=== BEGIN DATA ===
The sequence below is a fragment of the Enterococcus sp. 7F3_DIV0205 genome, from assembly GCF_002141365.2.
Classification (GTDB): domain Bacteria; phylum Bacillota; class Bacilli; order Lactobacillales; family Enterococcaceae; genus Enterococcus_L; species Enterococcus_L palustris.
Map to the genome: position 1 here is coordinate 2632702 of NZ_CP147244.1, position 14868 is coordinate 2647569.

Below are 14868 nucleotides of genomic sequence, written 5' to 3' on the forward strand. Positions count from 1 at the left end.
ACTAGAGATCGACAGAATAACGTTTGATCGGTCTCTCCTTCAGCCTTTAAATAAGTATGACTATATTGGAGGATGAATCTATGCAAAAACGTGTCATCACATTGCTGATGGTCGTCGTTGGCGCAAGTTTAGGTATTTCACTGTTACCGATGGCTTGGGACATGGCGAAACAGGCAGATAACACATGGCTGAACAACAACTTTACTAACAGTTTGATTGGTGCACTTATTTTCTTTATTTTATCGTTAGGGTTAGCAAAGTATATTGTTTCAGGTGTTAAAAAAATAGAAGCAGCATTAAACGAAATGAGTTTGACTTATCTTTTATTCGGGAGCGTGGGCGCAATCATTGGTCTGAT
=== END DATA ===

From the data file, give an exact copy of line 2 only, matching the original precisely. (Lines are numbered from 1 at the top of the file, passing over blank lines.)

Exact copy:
Classification (GTDB): domain Bacteria; phylum Bacillota; class Bacilli; order Lactobacillales; family Enterococcaceae; genus Enterococcus_L; species Enterococcus_L palustris.